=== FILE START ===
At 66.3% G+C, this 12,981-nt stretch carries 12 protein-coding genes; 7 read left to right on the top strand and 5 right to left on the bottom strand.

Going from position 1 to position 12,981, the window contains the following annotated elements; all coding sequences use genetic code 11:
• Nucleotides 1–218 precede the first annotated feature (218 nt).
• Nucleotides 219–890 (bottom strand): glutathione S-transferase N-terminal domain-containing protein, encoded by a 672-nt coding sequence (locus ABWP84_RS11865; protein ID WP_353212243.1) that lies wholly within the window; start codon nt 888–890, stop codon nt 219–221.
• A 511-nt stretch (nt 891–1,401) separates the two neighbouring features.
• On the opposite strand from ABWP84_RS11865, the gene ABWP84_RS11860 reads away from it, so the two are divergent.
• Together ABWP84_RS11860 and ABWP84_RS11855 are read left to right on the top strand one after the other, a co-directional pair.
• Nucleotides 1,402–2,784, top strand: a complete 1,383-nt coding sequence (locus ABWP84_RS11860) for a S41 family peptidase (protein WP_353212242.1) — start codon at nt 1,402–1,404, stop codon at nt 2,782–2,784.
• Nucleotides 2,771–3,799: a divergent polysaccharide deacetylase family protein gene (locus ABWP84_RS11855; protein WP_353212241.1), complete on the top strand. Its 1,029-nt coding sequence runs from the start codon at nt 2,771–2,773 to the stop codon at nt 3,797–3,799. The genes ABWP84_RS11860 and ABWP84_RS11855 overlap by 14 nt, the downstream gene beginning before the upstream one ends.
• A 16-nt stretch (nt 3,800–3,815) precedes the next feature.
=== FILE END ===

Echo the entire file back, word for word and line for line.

At 66.3% G+C, this 12,981-nt stretch carries 12 protein-coding genes; 7 read left to right on the top strand and 5 right to left on the bottom strand.

Going from position 1 to position 12,981, the window contains the following annotated elements; all coding sequences use genetic code 11:
• Nucleotides 1–218 precede the first annotated feature (218 nt).
• Nucleotides 219–890 (bottom strand): glutathione S-transferase N-terminal domain-containing protein, encoded by a 672-nt coding sequence (locus ABWP84_RS11865; protein ID WP_353212243.1) that lies wholly within the window; start codon nt 888–890, stop codon nt 219–221.
• A 511-nt stretch (nt 891–1,401) separates the two neighbouring features.
• On the opposite strand from ABWP84_RS11865, the gene ABWP84_RS11860 reads away from it, so the two are divergent.
• Together ABWP84_RS11860 and ABWP84_RS11855 are read left to right on the top strand one after the other, a co-directional pair.
• Nucleotides 1,402–2,784, top strand: a complete 1,383-nt coding sequence (locus ABWP84_RS11860) for a S41 family peptidase (protein WP_353212242.1) — start codon at nt 1,402–1,404, stop codon at nt 2,782–2,784.
• Nucleotides 2,771–3,799: a divergent polysaccharide deacetylase family protein gene (locus ABWP84_RS11855; protein WP_353212241.1), complete on the top strand. Its 1,029-nt coding sequence runs from the start codon at nt 2,771–2,773 to the stop codon at nt 3,797–3,799. The genes ABWP84_RS11860 and ABWP84_RS11855 overlap by 14 nt, the downstream gene beginning before the upstream one ends.
• A 16-nt stretch (nt 3,800–3,815) precedes the next feature.